In mid May, Uber announced the Uber Freight App, which connects trucking companies and drivers with shippers. In similarity to its ride sharing app, users will be able to view near by drivers and book loads, sending a rate confirmation within seconds.
However, it faces stiff competition from already established apps in the freight industry. Convoy offers similar services to Uber, and can bid on rates as opposed to offering flat rates, and Go99, based in Vancouver, has a similar model. Amazon is also reportedly working on a matching app at present.
Uber is promising to pay truckers within 7 days, much less than the standard 30 days companies normally need to wait. With no haggling with brokers, back and forth negotiations or hassles, Uber are marketing themselves as the middle man but not the forwarder. According to their website, they fundamentally believe that by focusing on drivers’ pain points we can solve the industry’s biggest challenges. Happy drivers means happy shippers, and ultimately everyone benefits, including the end consumers of the goods. We’ve built a team of industry experts, leading technologists, and, of course, truck drivers to help us push the industry forward and level the playing field for trucking companies.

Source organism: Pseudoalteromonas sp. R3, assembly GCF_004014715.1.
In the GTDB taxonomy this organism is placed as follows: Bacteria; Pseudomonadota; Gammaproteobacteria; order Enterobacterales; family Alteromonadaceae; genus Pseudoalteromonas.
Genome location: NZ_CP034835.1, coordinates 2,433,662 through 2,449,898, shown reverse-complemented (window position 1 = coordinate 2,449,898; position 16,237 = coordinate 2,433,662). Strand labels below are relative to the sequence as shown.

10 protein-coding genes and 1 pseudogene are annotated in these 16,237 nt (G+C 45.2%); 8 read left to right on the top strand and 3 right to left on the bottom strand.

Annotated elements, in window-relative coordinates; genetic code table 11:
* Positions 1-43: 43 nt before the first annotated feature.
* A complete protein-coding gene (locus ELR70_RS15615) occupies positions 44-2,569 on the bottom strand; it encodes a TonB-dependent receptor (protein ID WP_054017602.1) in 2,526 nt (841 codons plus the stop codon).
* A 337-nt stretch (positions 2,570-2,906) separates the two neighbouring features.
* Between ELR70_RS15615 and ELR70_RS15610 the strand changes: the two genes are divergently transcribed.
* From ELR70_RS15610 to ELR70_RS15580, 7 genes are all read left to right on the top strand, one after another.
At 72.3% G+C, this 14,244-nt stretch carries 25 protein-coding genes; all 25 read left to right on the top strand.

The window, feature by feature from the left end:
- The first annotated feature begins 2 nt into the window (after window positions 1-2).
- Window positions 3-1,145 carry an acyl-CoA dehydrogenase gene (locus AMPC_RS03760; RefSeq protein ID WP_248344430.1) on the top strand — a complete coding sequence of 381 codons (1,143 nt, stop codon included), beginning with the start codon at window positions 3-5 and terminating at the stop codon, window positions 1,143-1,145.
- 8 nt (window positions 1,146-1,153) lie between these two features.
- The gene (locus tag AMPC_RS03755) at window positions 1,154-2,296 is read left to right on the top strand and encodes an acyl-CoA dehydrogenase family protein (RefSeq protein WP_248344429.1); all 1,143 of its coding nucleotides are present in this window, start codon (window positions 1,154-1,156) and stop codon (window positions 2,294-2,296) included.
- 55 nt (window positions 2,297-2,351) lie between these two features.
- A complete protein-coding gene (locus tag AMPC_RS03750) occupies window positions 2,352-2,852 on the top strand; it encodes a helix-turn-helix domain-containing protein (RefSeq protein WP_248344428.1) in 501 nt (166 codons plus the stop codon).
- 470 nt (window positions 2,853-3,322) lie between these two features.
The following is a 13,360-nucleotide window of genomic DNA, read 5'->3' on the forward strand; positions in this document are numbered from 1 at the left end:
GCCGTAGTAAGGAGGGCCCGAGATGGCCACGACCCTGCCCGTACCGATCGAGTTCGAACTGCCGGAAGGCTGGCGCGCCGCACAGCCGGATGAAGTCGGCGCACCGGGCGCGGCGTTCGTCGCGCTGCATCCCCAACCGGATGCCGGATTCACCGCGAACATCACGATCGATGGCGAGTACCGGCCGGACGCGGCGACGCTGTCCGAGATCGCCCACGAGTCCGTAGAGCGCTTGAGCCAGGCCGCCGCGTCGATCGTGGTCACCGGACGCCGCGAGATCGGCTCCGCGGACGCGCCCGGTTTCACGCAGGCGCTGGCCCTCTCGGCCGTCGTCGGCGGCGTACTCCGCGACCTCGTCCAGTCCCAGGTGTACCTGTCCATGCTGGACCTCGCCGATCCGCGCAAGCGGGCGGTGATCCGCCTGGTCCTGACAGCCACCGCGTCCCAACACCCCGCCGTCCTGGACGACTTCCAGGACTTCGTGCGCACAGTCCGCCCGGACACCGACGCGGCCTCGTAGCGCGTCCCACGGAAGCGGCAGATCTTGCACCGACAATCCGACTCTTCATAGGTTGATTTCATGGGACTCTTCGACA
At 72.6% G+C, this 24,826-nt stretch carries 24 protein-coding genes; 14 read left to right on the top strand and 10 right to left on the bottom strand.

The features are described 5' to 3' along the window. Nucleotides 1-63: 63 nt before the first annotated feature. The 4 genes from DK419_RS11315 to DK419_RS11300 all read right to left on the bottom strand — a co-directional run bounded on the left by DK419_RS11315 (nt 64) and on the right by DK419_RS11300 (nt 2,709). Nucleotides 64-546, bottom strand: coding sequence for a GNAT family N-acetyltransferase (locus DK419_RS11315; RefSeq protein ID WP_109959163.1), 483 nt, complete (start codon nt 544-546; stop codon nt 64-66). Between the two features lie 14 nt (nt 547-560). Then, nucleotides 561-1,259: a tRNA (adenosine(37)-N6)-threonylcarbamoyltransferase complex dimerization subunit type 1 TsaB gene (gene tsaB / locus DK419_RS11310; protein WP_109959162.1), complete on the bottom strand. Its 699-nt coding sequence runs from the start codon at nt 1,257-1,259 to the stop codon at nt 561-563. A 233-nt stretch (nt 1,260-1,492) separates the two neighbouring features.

At the moment Uber are just rolling this out in America, and it will take a long time, if ever, for it to become something that the UK uses. Taking the personal touch away from freight delivery isn’t necessarily a good thing, and being able to have someone manage your delivery is a part of the process. It remains to be seen whether they can make this as successful as their other ventures, and break into an industry that is already very well established.